Entire cities razed and raised.
The same hue of grey...
Those who have gotten to know me would probably say I'm an overly pessimistic son-of-a-bitch, and going to grad school hasn't exactly changed that mindset. I've had the good fortune of getting into web development and programming at an early age, attending MIT, spending time at startups with hungry entrepreneurs, and staying up-to-date on the forefront of robotics research (the academic ones, at least). Despite that, I can't manage to shake this feeling of disappointment.
My first website was a simple project on the International Space Station (before any modules ever launched) for the local science fair in the 6th grade. I made it in Frontpage (eww) with my mom's help, and I ended up taking home a nifty trophy in the "Multimedia" category. In 9th grade, I took an actual 'webmastering' course using Dreamweaver (eww x2), and I made a site that stored all the notes I took in school. Every page was hand-coded and uploaded manually. I don't think I even knew that you could even run anything server-side at that point. This site made me pretty popular in school (well, as popular as a website could make a bookish nerd), and I think it was key in getting me admitted to MIT.
The web seemed pretty magical to me at this point. I realized that if you had the right content others wanted, good things could happen. You just had to get it to them and remain relevant. Turns out, relevance is pretty difficult to maintain. No matter what shiny new framework, set of design guidelines, or interactive library is used, content is still king, and there's no documentation for what's good and bad.
The latest flood of startups have been a pretty hot topic ever since Facebook was still in its infancy. Mix together a few hot-shot programmers fresh out of college, some basic, not entirely horrible business model, and a few months of hard work, and you too could be the next big IPO, right? For most attempts, the reality instead appears to be: you either die after a few failed pivots or see yourself get acquired (if you're lucky).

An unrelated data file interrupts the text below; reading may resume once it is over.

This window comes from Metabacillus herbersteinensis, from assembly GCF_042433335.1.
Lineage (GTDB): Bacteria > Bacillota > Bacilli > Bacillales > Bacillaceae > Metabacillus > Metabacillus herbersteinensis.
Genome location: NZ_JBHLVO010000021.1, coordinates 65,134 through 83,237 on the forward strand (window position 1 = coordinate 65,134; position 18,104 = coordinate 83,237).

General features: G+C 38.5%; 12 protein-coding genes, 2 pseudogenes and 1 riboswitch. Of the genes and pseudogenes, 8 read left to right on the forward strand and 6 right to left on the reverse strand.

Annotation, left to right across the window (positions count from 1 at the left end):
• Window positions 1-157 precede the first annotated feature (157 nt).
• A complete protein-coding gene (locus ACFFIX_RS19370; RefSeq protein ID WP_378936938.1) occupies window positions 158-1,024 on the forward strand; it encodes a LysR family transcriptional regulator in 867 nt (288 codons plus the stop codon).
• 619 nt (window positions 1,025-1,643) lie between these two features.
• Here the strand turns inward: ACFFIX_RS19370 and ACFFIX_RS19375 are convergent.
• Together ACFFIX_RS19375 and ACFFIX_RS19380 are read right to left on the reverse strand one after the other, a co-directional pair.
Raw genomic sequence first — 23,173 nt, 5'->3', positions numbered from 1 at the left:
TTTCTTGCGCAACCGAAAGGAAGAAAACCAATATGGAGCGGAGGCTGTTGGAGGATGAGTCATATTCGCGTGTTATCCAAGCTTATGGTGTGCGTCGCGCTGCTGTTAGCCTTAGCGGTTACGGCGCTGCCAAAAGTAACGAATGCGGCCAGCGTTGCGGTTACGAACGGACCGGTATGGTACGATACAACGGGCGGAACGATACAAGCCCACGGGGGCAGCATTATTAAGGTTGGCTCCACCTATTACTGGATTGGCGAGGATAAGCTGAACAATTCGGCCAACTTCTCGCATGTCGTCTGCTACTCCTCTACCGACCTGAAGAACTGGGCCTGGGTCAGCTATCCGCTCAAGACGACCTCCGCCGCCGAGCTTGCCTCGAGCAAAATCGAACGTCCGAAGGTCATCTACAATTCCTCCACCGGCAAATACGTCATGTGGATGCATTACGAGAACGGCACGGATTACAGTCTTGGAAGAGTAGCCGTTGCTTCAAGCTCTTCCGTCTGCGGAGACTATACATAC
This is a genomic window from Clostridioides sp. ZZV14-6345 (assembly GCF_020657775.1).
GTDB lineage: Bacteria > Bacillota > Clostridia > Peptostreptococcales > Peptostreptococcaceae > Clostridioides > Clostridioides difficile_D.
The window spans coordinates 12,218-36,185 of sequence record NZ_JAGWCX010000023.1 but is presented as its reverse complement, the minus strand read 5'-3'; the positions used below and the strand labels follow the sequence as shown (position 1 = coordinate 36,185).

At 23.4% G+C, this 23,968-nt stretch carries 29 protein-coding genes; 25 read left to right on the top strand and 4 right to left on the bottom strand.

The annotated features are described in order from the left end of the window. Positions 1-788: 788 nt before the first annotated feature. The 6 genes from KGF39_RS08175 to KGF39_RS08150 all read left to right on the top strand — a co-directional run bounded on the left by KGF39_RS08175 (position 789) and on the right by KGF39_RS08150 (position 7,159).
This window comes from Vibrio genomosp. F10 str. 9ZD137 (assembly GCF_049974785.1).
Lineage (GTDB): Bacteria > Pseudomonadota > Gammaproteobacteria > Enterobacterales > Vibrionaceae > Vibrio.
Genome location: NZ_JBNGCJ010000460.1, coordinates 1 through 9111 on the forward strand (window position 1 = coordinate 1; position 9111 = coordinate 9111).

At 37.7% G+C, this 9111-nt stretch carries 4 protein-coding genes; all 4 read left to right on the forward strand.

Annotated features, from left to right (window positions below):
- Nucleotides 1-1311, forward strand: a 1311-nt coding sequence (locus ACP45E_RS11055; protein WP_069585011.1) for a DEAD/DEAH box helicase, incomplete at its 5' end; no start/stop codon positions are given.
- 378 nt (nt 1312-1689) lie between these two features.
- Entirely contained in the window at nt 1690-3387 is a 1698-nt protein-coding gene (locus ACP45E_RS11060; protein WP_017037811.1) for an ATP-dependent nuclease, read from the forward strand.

For a while, the startup landscape almost felt like a grown-up kindergarten, where every idea got its own gold star, and everyone was told that they could be whatever they want to be if they just work hard enough. Nevermind that you also need the right timing, environment, support, and sometimes insane luck to pull off even the slightest bit of success. Nevermind those fortunate enough to get a taste of success often lose it and spend years trying, and failing, to get it back.
This is a bit melodramatic, but it's a little disheartening to read about strokes of genius and sparks of brilliance only to see that they're surrounded by their predecessors burning to the ground. The successful founders are lauded for their bravery and foresight, while the underachievers are slammed for making the wrong moves, but everyone's the same: just groping around in the dark, hoping to find the right exit in time.
I've always loved robots, and I don't think I'll ever shake off the mecha fanboy in me. By all accounts, I should be ecstatic, working in a lab with 5+ years of job security working on the cutting edge of research. Guess no one really mentioned how dull that cutting edge would be.
Academia in the US is really weird. Then again, maybe it's just really weird everywhere. You enter grad school with little to no plan (for the most part), sign up to work for some project you know next to nothing about, essentially get assigned a research direction that makes or breaks your career, and then work until an arbitrary decision on your graduation date is made.
At the same time, the same nonsense and meager advances show up at every single conference. The robots of today look eerily similar to the ones we've had since the 80s, made with the same designs and control strategies. The academia game feels like a well-practiced march with little tolerance for impromptu innovation. Everyone (rightfully so) is so overwhelmed by the steady flow of the status quo that it's almost impossible, and certainly not smart, to challenge it.
The Here and Now
It feels weird to be exactly where I want to be and still feel so stuck. I absolutely love robots, web development, and the startup culture, and I don't think I'd swap my current position for anything else. Despite that, it's as if I was gifted a steak dinner in a steel cage: I can see it, I can smell it, and I can savor it, but I'm not eating it until I find the key, and the food's getting cold.
I'm really, really hungry.
Update (2-11-14): In retrospect, this post came off a lot more entitled than I meant it to be. Oops.